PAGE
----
Actually they're both pretty messy but I think I prefer method #1, at least for this cupcake.

Chocolate and coconut are fast becoming one of my favorite combinations. Even though there's no actual coconut in here, just coconut extract, it still totally counts. The smooth cream amid the dense chocolate crumb is decadent in a very sexy kind of way. No wonder it was published in February.

1 1/2 cups all-purpose flour
1 cup unsweetened cocoa powder
2 tsp baking powder
1/2 tsp salt
1 cup plus 2 T unsalted butter, softened
1 1/2 cups granulated sugar
3 eggs
3/4 cup milk

1. Preheat oven to 350. Generously coate 18 indents in two cupcake pans with nonstick cooking spray. In a bowl, whisk together flour, cocoa powder, baking powder and salt.

2. Beat butter and sugar in a large bowl on medium speed for 2 minutes, until light and fluffy. Add eggs, one at a time, beating well after each . On low speed, add flour mixture, alternating with milk, in two additions. Divide batter among indents, about 1/3 cup each.

3. Bake at 350 for 17 minutes or until toothpick inserted in centers comes out clean. Cool cupcakes in pan on rack for 10 minutes. Remove cupcakes to rack and let cool completely.
1/4 cup unsalted butter, softened
1/4 cup shortening
2 cups confectioners' sugar
2 T milk
1 T coconut extract

Beat butter, shortening, confectioners' sugar and milk until smooth. Mix in coconut extract. Transfer cream filling to a pastry bag and fit with a small tip. Insert tip deep into cupcake and fill with cream until you can see top bulging. Slowly back out.

Family Circle says to use "1 container prepared dark chocolate frosting" but I'm not really a store-bought frosting kind of girl so I made my own - it's not an exact recipe, just a rough buttercream in which you keep adding milk or sugar until the consistency is right.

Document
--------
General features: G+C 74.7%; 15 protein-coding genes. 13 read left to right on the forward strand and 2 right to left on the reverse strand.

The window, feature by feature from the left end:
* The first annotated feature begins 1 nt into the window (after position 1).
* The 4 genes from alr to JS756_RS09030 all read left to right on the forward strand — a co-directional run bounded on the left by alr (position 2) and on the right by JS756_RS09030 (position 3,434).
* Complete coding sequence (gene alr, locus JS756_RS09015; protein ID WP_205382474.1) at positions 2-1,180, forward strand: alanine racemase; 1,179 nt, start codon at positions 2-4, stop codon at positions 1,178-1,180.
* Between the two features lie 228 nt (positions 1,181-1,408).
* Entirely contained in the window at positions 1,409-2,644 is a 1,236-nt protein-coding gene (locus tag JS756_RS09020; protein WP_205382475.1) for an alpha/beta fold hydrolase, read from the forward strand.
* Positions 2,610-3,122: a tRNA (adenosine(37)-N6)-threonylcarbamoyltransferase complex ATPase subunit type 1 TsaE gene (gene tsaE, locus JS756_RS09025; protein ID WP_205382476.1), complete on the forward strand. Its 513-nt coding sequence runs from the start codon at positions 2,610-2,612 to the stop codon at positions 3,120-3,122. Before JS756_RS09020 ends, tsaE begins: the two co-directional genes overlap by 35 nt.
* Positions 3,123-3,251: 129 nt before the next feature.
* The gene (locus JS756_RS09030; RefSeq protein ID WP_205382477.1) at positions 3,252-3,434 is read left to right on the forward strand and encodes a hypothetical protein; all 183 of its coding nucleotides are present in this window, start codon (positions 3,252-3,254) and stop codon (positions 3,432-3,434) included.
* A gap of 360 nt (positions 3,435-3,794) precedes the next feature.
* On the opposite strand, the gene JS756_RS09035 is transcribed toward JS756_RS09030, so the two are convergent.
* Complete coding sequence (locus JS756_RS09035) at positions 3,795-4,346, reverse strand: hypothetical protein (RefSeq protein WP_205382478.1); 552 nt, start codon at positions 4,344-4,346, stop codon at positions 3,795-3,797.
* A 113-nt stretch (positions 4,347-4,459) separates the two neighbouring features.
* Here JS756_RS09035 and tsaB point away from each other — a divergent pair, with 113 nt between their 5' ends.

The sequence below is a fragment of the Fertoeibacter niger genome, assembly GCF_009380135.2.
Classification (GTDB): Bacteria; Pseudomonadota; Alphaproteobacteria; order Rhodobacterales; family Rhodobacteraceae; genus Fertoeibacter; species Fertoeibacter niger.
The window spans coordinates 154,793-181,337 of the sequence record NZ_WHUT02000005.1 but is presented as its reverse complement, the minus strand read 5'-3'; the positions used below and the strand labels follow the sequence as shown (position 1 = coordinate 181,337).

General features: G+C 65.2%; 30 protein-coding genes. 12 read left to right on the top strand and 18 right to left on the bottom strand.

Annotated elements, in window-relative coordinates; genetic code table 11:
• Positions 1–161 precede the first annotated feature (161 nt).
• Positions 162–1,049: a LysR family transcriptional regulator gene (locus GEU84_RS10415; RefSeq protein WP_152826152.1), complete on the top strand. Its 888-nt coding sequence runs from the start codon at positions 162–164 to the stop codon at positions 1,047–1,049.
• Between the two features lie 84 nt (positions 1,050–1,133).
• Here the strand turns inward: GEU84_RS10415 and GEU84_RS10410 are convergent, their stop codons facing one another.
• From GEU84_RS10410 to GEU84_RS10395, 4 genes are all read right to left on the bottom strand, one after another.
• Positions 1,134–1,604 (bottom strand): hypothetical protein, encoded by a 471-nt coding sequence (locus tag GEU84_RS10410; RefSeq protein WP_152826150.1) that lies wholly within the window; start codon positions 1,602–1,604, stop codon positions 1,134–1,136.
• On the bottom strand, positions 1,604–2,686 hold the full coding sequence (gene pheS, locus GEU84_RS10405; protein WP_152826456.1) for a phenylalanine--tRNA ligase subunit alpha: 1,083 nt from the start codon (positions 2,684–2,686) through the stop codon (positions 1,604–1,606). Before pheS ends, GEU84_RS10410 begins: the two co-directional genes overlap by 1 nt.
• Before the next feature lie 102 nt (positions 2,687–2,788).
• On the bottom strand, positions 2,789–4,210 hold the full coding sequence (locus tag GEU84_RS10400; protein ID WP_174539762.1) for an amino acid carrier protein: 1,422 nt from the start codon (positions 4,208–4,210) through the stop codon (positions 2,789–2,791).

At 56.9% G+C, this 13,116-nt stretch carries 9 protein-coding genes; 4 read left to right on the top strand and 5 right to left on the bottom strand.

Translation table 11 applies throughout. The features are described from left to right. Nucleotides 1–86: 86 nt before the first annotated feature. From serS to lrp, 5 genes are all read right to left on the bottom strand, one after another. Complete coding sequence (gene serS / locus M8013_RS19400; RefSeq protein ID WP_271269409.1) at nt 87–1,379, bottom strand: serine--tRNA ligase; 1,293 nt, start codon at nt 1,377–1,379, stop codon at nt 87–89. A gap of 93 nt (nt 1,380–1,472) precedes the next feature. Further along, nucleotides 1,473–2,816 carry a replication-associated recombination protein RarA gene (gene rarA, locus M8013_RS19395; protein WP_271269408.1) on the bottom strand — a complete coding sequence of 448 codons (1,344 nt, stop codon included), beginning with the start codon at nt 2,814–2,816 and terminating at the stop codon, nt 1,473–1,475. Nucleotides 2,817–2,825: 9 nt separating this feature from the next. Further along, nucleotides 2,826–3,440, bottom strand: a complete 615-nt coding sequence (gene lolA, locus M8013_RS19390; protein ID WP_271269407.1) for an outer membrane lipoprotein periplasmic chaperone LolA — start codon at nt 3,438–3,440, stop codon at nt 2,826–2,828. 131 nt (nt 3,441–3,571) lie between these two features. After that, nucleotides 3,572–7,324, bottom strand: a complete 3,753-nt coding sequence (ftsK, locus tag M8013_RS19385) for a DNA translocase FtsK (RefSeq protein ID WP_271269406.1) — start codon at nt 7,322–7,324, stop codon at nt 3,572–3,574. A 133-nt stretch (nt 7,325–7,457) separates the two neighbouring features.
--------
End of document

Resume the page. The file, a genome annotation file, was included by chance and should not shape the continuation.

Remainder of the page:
4 to 5 T butter, softened
1/4 to 1/2 cup unsweetened cocoa powder
2 1/2 to 3 1/2 cups confectioners' sugar
Pinch of salt
2 to 5 T milk or cream

Sift together the cocoa powder and 2 1/2 cups confectioners' sugar. Add the butter and beat for about 30 seconds to a minute. Add a pinch of salt and milk 1 T at a time, beating with whisk attachement, until frosting reaches spreading consistency. Frost cupcakes.

Recipe from Family Circle, February 2009

Saturday, July 11, 2009

Coconut Swirl Brownies

The more I make brownies from scratch the more I love them. It's like you can taste each ingredient, especially the chocolate and butter. Mmm, chocolate. Butter. Drool.

A few weeks ago I went on a little chocolate-coconut binge. I had three occasions on three consecutive days - a neighborhood barbecue, my sister's family coming to visit, and dinner at a friend's house. Naturally I made dessert for all three, and just for myself, went with a theme.

Brownies travel well, sit out well even in heat, and do great being eaten with hands at a picnic. And I have yet to meet a recipe calling for sweetened condensed milk that I didn't like.

1/2 cup (1 stick) unsalted butter, cut into small pieces, plus more for pan
3/4 cup plus 1 T sugar
1/3 cup sweetened condensed milk
2/3 cup unsweetened shredded coconut
1 large egg white
2 1/4 tsp pure vanilla extract
2 oz. unsweetened chocolate, coarsely chopped
4 oz. semisweet chocolate, coarsely chopped
2/3 cup all-purpose flour
1/2 tsp baking powder
1/4 tsp coarse salt
3 large eggs

1. Preheat oven to 350. Line a buttered 8-inch square baking pan with parchment, allowing 2 inch overhang. Butter lining (not overhang.)

2. Stir together 1 T of sugar, the condensed milk, coconut, egg white, and 1/4 tsp of the vanilla in a bowl.

3. Put butter and both chocolates in a heatproof bowl set over a pan of simmering water; stir until melted. Let cool slightly.